Complex Carbohydrate Research Center
The Complex Carbohydrate Research Center was founded at the University of Georgia in 1985 and is one of only three centers worldwide dedicated to the study of complex carbohydrates, which play critical roles in cellular communication, gene expression, immunology, organism defense mechanisms, growth and development. The 140,000-square-foot facility is home to 17 interdisciplinary research groups, including four federally designated centers for carbohydrate research. In addition to UGA research projects, the center also provides analytical services and training to university, government and industrial scientists interested in complex carbohydrate molecules. For more information about the center, see

Debra Mohnen | EurekAlert!
Further information:

More articles from Life Sciences:

nachricht Understanding a missing link in how antidepressants work
25.11.2015 | Max Planck Institute of Psychiatry, München

nachricht Plant Defense as a Biotech Tool
25.11.2015 | Austrian Centre of Industrial Biotechnology (ACIB)

All articles from Life Sciences >>>

The most recent press releases about innovation >>>

Die letzten 5 Focus-News des innovations-reports im Überblick:

Im Focus: Lactate for Brain Energy

Nerve cells cover their high energy demand with glucose and lactate. Scientists of the University of Zurich now provide new support for this. They show for the first time in the intact mouse brain evidence for an exchange of lactate between different brain cells. With this study they were able to confirm a 20-year old hypothesis.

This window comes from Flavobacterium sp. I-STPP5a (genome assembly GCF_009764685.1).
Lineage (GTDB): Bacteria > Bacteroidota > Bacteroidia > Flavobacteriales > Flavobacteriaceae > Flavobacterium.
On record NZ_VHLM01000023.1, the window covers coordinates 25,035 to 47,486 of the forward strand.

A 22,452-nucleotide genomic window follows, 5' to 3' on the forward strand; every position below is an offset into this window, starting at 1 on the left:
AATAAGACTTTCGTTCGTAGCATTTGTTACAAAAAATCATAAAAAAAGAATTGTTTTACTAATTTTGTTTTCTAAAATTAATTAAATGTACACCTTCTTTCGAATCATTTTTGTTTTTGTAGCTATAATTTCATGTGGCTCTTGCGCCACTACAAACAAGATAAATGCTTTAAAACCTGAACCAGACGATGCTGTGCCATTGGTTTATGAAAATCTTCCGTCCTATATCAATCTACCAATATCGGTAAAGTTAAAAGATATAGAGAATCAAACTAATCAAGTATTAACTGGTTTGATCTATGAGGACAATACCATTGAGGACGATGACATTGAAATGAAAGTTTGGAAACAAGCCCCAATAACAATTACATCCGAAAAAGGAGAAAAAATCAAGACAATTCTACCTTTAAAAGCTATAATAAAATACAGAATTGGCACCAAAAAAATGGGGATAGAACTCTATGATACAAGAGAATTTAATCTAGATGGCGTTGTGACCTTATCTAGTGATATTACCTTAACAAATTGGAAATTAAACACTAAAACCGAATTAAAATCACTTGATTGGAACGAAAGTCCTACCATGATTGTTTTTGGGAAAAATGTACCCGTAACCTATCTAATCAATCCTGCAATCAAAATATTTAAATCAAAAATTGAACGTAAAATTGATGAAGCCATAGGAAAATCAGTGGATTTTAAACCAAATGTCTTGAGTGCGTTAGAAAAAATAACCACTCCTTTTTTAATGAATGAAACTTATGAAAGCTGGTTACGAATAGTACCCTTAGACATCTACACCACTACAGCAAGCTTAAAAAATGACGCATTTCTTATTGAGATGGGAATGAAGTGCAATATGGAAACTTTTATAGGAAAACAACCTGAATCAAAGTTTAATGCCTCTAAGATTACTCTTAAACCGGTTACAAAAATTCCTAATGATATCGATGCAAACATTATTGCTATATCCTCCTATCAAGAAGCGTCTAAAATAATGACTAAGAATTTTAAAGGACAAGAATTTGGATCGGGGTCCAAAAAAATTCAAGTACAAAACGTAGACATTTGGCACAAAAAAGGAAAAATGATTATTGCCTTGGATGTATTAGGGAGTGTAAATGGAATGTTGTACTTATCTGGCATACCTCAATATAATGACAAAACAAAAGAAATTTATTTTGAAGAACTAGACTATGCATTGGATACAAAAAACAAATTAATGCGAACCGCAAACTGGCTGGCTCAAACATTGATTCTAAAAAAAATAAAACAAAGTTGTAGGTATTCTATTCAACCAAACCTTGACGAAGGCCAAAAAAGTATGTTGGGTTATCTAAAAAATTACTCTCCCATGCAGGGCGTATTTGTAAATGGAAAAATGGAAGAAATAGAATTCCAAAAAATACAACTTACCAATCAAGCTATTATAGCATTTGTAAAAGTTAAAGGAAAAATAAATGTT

In comparison to other organs, the human brain has the highest energy requirements. The supply of energy for nerve cells and the particular role of lactic acid...

Im Focus: Laser process simulation available as app for first time

In laser material processing, the simulation of processes has made great strides over the past few years. Today, the software can predict relatively well what will happen on the workpiece. Unfortunately, it is also highly complex and requires a lot of computing time. Thanks to clever simplification, experts from Fraunhofer ILT are now able to offer the first-ever simulation software that calculates processes in real time and also runs on tablet computers and smartphones. The fast software enables users to do without expensive experiments and to find optimum process parameters even more effectively.

Before now, the reliable simulation of laser processes was a job for experts. Armed with sophisticated software packages and after many hours on computer...

Im Focus: Quantum Simulation: A Better Understanding of Magnetism

Heidelberg physicists use ultracold atoms to imitate the behaviour of electrons in a solid

Researchers at Heidelberg University have devised a new way to study the phenomenon of magnetism. Using ultracold atoms at near absolute zero, they prepared a...

Im Focus: Climate Change: Warm water is mixing up life in the Arctic

AWI researchers’ unique 15-year observation series reveals how sensitive marine ecosystems in polar regions are to change

The warming of arctic waters in the wake of climate change is likely to produce radical changes in the marine habitats of the High North. This is indicated by...

Im Focus: Nanocarriers may carry new hope for brain cancer therapy

Berkeley Lab researchers develop nanoparticles that can carry therapeutics across the brain blood barrier

Glioblastoma multiforme, a cancer of the brain also known as "octopus tumors" because of the manner in which the cancer cells extend their tendrils into...

All Focus news of the innovation-report >>>



Event News

Gluten oder nicht Gluten? Überempfindlichkeit auf Weizen kann unterschiedliche Ursachen haben

17.11.2015 | Event News

Art Collection Deutsche Börse zeigt Ausstellung „Traces of Disorder“

21.10.2015 | Event News

Siemens Healthcare introduces the Cios family of mobile C-arms

20.10.2015 | Event News

Latest News

Plant Defense as a Biotech Tool

25.11.2015 | Life Sciences

“move“ – on course for the mobility of the future

25.11.2015 | Power and Electrical Engineering

Understanding a missing link in how antidepressants work

25.11.2015 | Life Sciences

More VideoLinks >>>